A Rough Guide to Hope Street

Feature in Issue 6-1 | Spring 1994

Since 1988 the Actors Centre, part of Hope Street in Liverpool, has been a vital resource for physical theatre practice in the North West. Peter Ward, Assistant Director of Hope Street, who runs the Actors Centre, talks of some recent achievements and outlines what’s in store this summer.

The regeneration of Merseyside is about the regeneration of its workforce, and with an international reputation of being at the forefront of the arts and cultural industries, it is vital that Merseyside offers training to enable everyone to make the most of the opportunities in this vibrant and growing sector.

Hope Street does just that. A unique organisation in the UK, Hope Street runs full- and part-time training courses in performing arts within the environment of professional working theatres and arts organisations. Open to everyone over eighteen, it offers pre-vocational, vocational and professional courses.

Through its Actors Centre, Hope Street has been providing its participants with new skills and challenges since 1988. By placing an emphasis on physical theatre via its training programmes for theatre companies, bursary schemes and workshops, the Actors Centre has offered local performers and directors the opportunity to work alongside the country’s best physical theatre practitioners – The Right Size, Theatre de Complicité, The Kosh, Bim Mason, Ra-Ra Zoo, and Volcano are just a handful of the brilliant and innovative companies who have made a contribution to and influenced the vibrant touring theatre scene in the region.

Success is often measured by results and one of the successes of the Actors Centre is its encouragement of participants to integrate newly developed skills into their working practice. A number of regular workshop attenders and directors on the bursary scheme have gained employment with some of the leading small- and mid-scale companies, including Trestle, Black Mime Theatre and Kaboodle. Companies who have been offered training packages have achieved professional status – a fine example being Rejects Revenge whose first national touring show was directed by Gavin Roberston (Mime Theatre Project). The Rejects have gone from strength to strength and are now recognised as a valuable contributor to physical theatre on a national and international level.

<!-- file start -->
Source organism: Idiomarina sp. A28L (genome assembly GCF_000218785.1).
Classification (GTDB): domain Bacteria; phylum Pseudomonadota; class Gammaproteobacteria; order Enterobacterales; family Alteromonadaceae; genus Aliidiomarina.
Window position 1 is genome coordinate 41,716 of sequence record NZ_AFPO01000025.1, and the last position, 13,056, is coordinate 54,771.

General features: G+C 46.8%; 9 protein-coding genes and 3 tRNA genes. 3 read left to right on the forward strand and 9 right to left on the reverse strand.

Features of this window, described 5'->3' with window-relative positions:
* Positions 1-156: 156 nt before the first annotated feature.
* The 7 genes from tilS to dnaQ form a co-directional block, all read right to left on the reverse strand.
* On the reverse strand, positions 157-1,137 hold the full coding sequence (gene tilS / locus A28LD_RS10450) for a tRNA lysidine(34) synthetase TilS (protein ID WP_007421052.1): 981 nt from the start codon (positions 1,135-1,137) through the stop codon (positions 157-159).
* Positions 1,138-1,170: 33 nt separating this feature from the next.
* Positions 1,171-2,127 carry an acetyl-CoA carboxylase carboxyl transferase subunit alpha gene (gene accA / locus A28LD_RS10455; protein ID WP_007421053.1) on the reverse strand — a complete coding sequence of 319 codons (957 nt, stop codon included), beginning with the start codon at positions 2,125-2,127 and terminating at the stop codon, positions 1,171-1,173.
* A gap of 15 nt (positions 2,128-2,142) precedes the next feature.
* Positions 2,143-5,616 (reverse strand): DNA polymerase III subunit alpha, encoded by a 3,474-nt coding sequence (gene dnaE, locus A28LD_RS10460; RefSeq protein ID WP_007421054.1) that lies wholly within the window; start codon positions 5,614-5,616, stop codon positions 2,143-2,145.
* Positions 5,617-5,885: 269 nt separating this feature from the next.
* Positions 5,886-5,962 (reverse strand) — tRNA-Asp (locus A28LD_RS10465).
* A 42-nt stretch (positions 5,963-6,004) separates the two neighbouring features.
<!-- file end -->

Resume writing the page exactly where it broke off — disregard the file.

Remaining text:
It is through these activities that Hope Street is creating job opportunities within the arts and related industries. It cannot do this in isolation and is but one cog in the machinery which contributes to the economic regeneration of the area. Partnerships between Hope Street and its collaborators are key to the ever growing arts and cultural industries sector within Merseyside, and Hope Street continues to thrive because of this solid cooperation with its partners.

Whilst Hope Street continues on this level locally, it is also involved in the development of a range of exciting initiatives across Europe. During the next twelve months, Hope Street will work in partnership with a number of theatre organisations to produce work in Spain, Hungary, Albania, Germany and Turkey

A piece of physical theatre for children will be produced by the Actors Centre in collaboration with TOBAV (the Foundation for the State Theatres, Opera and Ballet in Turkey.) This co-production will employ six actors from Turkey and Britain who, under the direction of Wendy Harris and Tamer Levent, will create a piece of theatre which will premiere at the Alacati International Theatre Festival in June.

Further evidence of Hope Street’s commitment to providing work opportunities whilst developing its international profile will be demonstrated this summer during the International Workshop Season presented alongside the Brouhaha International Theatre Festival (14-23 July 1994) with over 25 companies presenting work predominantly from Central and Eastern Europe. The workshop programme will create many new challenges and job opportunities for the 200 participants, locally and internationally, demonstrating Liverpool’s commitment to the future of its workforce and promoting Hope Street as an organisation offering theatre training for the 21st Century.

This article in the magazine

Issue 6-1
p. 8